Castle Valley

Along the way in we stop to marvel at the Fischer Towers guarding the Castle Valley. We took a (very) short detour into the valley to evaluate future prospects for a stay there. But the need to acquire a pair of motel rooms and the desire of Daniel and Rebecca to play among the arches again press us onward toward Moab. We continued on along the river, entering a narrow canyon of high rock walls and rushing water.

We finally emerged into the north end of Moab and went looking for a motel. After getting the rooms and moving in, we decided to have an early dinner and then let the kids play until dark. There is a restaurant in Moab, perched high above the highway, with tables looking out a wall of windows to the west at the spectacular landscape. We decided to visit this restaurant to relax and enjoy the view while the kids stretched their legs in preparation for their romp. This was a very good choice. Everyone else was still out in the landscape and the restaurant was deserted. We had a relaxing dinner and then drove north to Arches and went to the kids favorite playground, Turret and Double Arches.

Double Arch

They ran around and climbed the arches until it was almost too dark to see.

Tomorrow morning we planned to hike to Delicate Arch early in the morning. This hike is competely exposed and we wanted to take advantage of the cooler early morning temperatures. The kids are very anxious to make this hike, their second to Delicate Arch, and know they need to get to sleep. Nonetheless, they love this area so, they are reluctant to go. We succeed in dragging them away and head back to the motel for a good night's sleep.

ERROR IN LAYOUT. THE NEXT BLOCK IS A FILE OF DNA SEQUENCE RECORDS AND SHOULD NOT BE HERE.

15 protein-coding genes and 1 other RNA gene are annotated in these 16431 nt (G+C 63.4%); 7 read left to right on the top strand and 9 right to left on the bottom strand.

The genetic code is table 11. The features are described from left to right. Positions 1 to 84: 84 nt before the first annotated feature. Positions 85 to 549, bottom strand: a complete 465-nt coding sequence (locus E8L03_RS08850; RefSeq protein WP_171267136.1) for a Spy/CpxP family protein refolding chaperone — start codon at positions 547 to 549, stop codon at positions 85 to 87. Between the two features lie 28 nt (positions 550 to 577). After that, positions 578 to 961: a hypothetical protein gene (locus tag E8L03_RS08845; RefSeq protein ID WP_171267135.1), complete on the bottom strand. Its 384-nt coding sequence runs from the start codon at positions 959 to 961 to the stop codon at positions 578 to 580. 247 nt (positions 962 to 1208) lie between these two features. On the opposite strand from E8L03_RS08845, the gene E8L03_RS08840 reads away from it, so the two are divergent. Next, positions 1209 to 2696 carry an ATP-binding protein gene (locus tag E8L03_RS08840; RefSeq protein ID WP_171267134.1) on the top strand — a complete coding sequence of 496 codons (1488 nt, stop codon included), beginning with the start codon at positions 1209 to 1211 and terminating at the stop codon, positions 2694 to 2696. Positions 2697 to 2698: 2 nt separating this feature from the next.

No rain tonight.


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See our map and guide reference section for trail maps and other useful information available from has over 3,500 maps.

Utah Atlas and Gazetteer, DeLorme Publishing.

Colorado Atlas and Gazetteer, DeLorme Publishing.

Roadside Geology of Utah, Halka Chronic, Mountain Press Publishing Company, Missoula, MT

Desert Solitaire, Edward Abbey, University of Arizona Press.

A Field Guide to Rock Art Symbols of the Greater Southwest, Alex Patterson

Images in Stone: Southwest Rock Art, Polly Schaafsma, David Muench (Photographer), Browntrout Pub.

Indian Rock Art of the Southwest, Polly Schaafsma, Univ. of New Mexico Press

Kokopelli: Fluteplayer Images in Rock Art, Dennis Slifer, James Duffield, Ancient City Press

Legacy on Stone: Rock Art of the Colorado Plateau and Four Corners Region, Sally J. Cole, Johnson Books

Petroglyphs and Pictographs of Utah: The East and Northeast, Kenneth B. Castleton, Univ. Utah Press

Postcard-Images in Stone Southwest Rock Art, Browntrout Pub.

Rock Art of the American Southwest , Fred Hirschmann (Photographer), Scott Thybony, Graphics Arts Center Pub.

The Rock Art of Utah: A Study from the Donald Scott Collection, Polly Schaafsma, Univ. Utah Press

The Archaeology of Rock-Art, Christopher Chippindale, Paul S. C. Tacon (Editors), Cambridge University Press

The Dominguez-Escalante Journal:
Their Expedition Through Colorado, Utah, Arizona, and New Mexico in 1776
, Fray Angelico Chavez, Univ. Utah Press.

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© 1995 - Karen M. Strom